Driver Tips for Improving Visibility at Night
For all drivers, it's more difficult to see what's ahead at night compared to the day. Since the end of daylight savings time generally means more night-time hours behind the wheel, we thought this was a good time to revisit some driver tips on improving visibility after the sun goes down. You may want to pass these tips along to your fleet drivers. The tips come from the Kentucky Driver Manual.
Use your high beams whenever there are no oncoming vehicles, except when fog or other inclement weather would make low beams more appropriate.
- Properly adjusted high beams let you see twice as far as low beams. It is very important to use them on unfamiliar roads, in construction areas, or where there may be people along the side of the road.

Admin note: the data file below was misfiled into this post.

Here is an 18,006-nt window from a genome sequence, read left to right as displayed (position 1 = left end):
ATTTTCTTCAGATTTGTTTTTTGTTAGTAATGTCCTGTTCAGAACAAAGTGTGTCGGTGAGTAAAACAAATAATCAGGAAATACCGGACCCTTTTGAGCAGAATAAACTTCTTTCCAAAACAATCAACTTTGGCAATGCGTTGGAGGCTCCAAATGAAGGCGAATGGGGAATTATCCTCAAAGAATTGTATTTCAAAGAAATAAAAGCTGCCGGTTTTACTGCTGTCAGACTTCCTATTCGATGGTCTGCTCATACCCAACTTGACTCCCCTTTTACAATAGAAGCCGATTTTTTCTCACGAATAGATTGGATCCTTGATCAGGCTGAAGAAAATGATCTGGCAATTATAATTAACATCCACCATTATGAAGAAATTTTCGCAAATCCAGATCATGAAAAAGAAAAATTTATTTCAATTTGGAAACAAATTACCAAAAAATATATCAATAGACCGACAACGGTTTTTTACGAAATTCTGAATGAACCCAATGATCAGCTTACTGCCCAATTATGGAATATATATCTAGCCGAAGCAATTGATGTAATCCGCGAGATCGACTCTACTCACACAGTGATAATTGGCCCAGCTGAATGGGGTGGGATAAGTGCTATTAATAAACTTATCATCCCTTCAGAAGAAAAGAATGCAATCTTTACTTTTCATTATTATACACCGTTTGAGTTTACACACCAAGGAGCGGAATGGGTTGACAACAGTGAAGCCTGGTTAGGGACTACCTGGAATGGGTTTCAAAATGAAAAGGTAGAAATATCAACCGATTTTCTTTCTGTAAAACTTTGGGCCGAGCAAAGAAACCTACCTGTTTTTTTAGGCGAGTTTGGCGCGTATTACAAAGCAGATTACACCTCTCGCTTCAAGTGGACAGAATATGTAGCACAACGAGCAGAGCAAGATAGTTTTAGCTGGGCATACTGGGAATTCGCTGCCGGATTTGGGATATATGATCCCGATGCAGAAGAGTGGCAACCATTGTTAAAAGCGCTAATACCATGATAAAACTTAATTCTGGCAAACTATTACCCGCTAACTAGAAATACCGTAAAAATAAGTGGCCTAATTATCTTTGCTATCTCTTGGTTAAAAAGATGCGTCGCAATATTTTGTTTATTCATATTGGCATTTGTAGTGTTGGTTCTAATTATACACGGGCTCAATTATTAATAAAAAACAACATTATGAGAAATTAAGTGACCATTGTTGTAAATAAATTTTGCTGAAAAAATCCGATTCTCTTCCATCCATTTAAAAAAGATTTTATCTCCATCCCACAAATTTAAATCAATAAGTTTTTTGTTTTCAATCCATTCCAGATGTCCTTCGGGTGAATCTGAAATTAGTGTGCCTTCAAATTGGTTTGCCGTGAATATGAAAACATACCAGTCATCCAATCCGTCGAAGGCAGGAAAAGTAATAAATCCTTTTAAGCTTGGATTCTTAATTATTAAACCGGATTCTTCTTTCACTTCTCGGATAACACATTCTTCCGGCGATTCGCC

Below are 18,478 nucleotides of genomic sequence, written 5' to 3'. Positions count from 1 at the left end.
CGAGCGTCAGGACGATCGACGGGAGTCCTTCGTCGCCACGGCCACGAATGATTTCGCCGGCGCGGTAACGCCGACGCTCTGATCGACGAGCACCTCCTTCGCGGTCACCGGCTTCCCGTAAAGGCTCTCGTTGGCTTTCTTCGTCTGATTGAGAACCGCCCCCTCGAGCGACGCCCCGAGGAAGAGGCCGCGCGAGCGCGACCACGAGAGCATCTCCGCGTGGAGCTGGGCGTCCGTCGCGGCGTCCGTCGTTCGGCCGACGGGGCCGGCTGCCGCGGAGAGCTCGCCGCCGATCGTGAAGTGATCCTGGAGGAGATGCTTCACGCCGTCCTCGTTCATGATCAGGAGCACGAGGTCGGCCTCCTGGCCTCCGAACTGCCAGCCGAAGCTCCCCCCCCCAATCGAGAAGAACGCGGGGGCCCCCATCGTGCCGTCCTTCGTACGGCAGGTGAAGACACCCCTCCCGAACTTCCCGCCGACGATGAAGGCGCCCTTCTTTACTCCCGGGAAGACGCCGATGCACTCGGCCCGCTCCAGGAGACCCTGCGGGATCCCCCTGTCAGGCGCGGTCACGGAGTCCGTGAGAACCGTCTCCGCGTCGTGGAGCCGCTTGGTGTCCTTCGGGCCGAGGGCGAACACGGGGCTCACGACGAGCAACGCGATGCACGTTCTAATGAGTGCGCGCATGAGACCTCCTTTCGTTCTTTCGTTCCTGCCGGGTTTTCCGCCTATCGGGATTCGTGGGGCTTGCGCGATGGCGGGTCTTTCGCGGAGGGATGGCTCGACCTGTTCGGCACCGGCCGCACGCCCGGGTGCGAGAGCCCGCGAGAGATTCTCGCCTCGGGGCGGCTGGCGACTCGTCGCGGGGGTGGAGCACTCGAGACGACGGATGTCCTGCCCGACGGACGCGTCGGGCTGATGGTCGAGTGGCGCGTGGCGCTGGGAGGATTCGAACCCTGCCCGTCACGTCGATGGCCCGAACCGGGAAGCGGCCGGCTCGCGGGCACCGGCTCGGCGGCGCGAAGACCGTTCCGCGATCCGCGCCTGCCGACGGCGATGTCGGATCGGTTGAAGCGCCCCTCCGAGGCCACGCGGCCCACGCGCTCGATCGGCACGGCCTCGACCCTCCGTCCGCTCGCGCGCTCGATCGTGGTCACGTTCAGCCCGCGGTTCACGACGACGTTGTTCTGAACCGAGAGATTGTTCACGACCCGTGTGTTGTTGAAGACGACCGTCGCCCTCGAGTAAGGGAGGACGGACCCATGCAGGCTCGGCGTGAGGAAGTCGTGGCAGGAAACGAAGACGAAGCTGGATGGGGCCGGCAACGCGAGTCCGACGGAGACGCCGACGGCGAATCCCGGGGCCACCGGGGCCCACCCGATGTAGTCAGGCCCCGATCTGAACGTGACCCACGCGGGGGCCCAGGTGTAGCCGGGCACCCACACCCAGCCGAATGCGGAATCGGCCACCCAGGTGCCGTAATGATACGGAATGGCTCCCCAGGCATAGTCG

- Dim your lights whenever you come within 500 feet of an oncoming vehicle and when you are following another vehicle within 200 feet.
- Slow down and use low beams in fog, snow or heavy rain. The light from high beams will reflect back and cause glare during these conditions.
If the lights of an oncoming vehicle remain on high beam, dim your lights and look toward the right side of the road. This will keep you from being blinded by the oncoming vehicle's headlights. Do not try to "get back" at the other driver by keeping your bright lights on. If you do, both of you may be blinded.
If you are restricted to wearing corrective lenses, remember the following:
- Always wear your corrective lenses when you drive. If you are not wearing them and you happen to be stopped by a police officer, you may be issued a citation.
- Avoid using dark glasses or tinted contact lenses at night. They cut down the light and make it more difficult to see.